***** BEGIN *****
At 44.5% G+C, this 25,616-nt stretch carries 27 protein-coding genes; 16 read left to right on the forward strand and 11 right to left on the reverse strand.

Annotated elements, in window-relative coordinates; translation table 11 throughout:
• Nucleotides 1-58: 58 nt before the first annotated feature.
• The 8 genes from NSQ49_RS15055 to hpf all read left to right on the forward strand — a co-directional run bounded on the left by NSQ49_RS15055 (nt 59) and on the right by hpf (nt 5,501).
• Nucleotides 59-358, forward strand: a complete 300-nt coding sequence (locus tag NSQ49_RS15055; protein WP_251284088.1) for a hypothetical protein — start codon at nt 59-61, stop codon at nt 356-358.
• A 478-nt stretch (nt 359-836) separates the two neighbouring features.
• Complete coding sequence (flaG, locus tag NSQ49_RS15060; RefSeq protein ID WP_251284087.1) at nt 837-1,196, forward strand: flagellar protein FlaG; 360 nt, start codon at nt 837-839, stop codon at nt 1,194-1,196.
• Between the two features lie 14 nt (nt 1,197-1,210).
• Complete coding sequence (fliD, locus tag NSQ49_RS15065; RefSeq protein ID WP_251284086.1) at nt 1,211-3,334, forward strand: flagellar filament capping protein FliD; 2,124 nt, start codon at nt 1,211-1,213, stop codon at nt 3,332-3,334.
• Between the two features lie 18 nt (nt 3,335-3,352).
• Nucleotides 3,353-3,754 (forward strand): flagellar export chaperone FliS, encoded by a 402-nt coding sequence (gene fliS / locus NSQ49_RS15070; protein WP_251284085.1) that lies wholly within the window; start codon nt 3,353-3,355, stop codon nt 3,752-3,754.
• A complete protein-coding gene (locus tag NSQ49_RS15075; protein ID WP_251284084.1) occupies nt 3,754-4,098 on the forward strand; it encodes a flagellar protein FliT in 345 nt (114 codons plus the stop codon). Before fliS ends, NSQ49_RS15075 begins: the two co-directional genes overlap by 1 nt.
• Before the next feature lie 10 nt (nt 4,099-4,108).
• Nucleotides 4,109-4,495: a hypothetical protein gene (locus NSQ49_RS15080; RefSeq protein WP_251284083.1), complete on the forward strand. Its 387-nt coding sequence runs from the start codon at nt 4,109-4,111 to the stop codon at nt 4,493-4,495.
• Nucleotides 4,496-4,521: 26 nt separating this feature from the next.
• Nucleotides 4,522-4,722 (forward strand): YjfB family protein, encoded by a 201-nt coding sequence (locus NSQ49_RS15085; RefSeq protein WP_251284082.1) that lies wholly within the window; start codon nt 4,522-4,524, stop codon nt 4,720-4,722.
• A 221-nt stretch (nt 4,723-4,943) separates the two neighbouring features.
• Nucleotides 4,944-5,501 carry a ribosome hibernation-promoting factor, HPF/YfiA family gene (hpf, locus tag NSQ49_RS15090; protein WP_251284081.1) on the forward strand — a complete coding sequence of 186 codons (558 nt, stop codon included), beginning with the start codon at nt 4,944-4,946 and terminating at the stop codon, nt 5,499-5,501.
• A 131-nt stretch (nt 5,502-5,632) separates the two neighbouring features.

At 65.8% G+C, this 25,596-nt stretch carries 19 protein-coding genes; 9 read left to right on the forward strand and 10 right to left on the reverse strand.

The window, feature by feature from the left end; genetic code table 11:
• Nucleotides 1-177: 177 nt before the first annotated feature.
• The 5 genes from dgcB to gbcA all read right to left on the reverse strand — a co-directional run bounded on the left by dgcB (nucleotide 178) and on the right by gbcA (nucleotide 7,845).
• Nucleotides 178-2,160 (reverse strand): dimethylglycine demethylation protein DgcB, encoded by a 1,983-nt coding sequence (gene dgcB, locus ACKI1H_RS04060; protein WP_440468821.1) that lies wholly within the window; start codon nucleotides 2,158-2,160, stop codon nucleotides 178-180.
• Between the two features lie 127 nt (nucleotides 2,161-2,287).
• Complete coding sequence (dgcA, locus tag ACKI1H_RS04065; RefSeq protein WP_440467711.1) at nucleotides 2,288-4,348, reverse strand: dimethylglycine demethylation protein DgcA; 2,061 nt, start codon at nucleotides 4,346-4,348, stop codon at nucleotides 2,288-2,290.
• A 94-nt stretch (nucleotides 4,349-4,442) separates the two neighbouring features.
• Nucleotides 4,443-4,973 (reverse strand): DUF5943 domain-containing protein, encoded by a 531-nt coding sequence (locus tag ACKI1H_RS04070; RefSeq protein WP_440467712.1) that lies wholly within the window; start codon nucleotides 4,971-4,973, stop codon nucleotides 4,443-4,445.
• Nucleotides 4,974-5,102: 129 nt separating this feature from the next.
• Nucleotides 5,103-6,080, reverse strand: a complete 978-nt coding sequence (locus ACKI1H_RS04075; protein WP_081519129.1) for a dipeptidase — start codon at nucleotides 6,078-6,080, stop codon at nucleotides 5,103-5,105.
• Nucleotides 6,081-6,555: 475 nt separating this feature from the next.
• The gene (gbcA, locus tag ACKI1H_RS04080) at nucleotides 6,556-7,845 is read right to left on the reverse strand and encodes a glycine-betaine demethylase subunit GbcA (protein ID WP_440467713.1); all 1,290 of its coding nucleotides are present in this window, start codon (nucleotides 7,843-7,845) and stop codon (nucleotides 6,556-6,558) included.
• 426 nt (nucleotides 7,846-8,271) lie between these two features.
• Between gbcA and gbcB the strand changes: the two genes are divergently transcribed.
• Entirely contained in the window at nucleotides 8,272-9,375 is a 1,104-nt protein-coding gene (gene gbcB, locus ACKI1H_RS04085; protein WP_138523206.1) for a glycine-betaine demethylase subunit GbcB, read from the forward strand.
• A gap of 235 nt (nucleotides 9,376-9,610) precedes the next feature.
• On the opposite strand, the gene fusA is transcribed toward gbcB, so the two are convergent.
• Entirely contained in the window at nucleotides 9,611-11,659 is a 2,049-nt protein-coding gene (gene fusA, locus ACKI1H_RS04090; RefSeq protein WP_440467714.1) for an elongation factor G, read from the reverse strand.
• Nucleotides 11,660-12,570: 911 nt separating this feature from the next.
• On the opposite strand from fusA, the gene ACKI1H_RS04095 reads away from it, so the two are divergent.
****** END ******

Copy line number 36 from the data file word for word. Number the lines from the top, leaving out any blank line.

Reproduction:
• A gap of 235 nt (nucleotides 9,376-9,610) precedes the next feature.